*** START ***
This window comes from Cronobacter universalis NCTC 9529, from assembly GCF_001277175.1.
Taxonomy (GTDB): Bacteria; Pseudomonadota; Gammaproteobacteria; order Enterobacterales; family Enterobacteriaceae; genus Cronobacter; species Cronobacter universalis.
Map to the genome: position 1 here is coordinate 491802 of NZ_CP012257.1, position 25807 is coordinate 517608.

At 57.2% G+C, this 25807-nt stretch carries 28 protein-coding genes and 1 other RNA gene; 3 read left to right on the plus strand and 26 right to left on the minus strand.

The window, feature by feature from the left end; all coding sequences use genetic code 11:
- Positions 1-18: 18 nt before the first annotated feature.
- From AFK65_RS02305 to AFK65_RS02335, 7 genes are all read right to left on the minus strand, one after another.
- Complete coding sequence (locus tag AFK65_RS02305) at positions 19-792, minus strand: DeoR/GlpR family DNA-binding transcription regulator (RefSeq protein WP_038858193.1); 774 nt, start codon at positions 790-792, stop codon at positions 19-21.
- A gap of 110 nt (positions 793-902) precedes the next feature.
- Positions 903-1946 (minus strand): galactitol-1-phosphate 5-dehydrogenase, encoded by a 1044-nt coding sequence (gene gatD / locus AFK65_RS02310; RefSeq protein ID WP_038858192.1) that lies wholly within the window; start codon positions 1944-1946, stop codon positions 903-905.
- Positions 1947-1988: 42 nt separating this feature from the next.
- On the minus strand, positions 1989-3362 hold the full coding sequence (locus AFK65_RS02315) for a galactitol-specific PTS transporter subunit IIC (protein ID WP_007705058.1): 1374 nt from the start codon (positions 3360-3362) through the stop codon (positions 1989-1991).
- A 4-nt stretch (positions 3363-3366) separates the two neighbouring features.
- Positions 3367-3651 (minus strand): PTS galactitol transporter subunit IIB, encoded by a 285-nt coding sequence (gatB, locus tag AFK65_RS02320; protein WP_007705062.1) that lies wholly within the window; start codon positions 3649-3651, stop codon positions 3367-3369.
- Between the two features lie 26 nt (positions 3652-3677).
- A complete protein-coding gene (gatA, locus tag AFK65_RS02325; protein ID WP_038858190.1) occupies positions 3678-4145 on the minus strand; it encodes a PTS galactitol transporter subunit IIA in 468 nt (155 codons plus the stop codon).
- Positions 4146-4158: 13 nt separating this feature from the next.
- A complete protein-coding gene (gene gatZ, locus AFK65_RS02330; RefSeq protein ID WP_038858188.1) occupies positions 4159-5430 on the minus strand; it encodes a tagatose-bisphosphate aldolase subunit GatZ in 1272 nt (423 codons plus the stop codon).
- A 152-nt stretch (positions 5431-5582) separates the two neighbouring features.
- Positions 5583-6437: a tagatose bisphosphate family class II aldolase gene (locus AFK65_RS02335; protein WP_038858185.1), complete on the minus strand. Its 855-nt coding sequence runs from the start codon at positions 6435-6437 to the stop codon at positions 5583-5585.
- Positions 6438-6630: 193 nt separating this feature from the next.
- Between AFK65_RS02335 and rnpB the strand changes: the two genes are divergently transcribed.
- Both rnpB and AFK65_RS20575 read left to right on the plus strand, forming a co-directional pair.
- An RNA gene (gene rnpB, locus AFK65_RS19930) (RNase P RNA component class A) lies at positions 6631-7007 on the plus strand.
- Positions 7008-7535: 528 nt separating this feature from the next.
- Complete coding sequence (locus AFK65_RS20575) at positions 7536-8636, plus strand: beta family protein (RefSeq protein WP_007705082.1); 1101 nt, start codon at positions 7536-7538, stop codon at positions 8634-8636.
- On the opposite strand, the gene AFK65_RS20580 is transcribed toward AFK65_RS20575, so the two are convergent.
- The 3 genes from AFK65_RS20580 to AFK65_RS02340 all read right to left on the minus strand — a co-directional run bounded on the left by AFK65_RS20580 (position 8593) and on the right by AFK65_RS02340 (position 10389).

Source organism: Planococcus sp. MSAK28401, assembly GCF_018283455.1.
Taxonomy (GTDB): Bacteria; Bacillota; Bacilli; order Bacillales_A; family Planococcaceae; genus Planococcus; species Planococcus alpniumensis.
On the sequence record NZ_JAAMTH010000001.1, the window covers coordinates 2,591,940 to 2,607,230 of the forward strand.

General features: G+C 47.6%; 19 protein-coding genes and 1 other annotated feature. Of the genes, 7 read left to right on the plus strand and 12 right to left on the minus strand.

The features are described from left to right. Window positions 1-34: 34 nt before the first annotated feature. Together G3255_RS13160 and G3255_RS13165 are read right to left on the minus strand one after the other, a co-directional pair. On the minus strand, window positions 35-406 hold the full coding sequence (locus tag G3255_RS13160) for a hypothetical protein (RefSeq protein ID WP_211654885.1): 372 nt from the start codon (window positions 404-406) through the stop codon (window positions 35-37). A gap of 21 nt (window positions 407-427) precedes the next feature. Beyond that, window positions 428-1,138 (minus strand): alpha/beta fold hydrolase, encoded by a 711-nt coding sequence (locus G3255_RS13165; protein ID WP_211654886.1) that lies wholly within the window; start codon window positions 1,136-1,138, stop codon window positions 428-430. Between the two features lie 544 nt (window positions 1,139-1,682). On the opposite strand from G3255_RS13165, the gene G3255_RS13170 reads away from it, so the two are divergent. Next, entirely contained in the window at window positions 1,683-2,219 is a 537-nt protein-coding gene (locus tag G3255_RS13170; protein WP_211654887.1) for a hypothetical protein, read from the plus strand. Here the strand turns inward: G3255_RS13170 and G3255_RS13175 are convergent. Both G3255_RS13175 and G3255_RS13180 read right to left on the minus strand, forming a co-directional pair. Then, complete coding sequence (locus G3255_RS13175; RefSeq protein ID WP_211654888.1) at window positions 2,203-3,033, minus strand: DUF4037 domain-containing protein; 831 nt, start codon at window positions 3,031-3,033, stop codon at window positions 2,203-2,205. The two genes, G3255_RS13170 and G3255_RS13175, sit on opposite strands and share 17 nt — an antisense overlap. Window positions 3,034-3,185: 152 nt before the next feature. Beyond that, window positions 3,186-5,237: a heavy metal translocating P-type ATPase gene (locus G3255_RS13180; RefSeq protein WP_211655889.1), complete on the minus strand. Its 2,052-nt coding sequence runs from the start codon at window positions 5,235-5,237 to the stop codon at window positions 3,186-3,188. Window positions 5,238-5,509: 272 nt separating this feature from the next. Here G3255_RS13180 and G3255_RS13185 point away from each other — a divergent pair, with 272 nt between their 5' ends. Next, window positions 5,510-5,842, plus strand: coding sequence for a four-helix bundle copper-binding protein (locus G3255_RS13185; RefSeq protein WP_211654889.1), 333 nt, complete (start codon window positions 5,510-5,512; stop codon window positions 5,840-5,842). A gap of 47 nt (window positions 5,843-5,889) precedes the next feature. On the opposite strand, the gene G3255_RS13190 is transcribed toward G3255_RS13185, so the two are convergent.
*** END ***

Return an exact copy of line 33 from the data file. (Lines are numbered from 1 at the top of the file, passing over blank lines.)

The features are described from left to right. Window positions 1-34: 34 nt before the first annotated feature. Together G3255_RS13160 and G3255_RS13165 are read right to left on the minus strand one after the other, a co-directional pair. On the minus strand, window positions 35-406 hold the full coding sequence (locus tag G3255_RS13160) for a hypothetical protein (RefSeq protein ID WP_211654885.1): 372 nt from the start codon (window positions 404-406) through the stop codon (window positions 35-37). A gap of 21 nt (window positions 407-427) precedes the next feature. Beyond that, window positions 428-1,138 (minus strand): alpha/beta fold hydrolase, encoded by a 711-nt coding sequence (locus G3255_RS13165; protein ID WP_211654886.1) that lies wholly within the window; start codon window positions 1,136-1,138, stop codon window positions 428-430. Between the two features lie 544 nt (window positions 1,139-1,682). On the opposite strand from G3255_RS13165, the gene G3255_RS13170 reads away from it, so the two are divergent. Next, entirely contained in the window at window positions 1,683-2,219 is a 537-nt protein-coding gene (locus tag G3255_RS13170; protein WP_211654887.1) for a hypothetical protein, read from the plus strand. Here the strand turns inward: G3255_RS13170 and G3255_RS13175 are convergent. Both G3255_RS13175 and G3255_RS13180 read right to left on the minus strand, forming a co-directional pair. Then, complete coding sequence (locus G3255_RS13175; RefSeq protein ID WP_211654888.1) at window positions 2,203-3,033, minus strand: DUF4037 domain-containing protein; 831 nt, start codon at window positions 3,031-3,033, stop codon at window positions 2,203-2,205. The two genes, G3255_RS13170 and G3255_RS13175, sit on opposite strands and share 17 nt — an antisense overlap. Window positions 3,034-3,185: 152 nt before the next feature. Beyond that, window positions 3,186-5,237: a heavy metal translocating P-type ATPase gene (locus G3255_RS13180; RefSeq protein WP_211655889.1), complete on the minus strand. Its 2,052-nt coding sequence runs from the start codon at window positions 5,235-5,237 to the stop codon at window positions 3,186-3,188. Window positions 5,238-5,509: 272 nt separating this feature from the next. Here G3255_RS13180 and G3255_RS13185 point away from each other — a divergent pair, with 272 nt between their 5' ends. Next, window positions 5,510-5,842, plus strand: coding sequence for a four-helix bundle copper-binding protein (locus G3255_RS13185; RefSeq protein WP_211654889.1), 333 nt, complete (start codon window positions 5,510-5,512; stop codon window positions 5,840-5,842). A gap of 47 nt (window positions 5,843-5,889) precedes the next feature. On the opposite strand, the gene G3255_RS13190 is transcribed toward G3255_RS13185, so the two are convergent.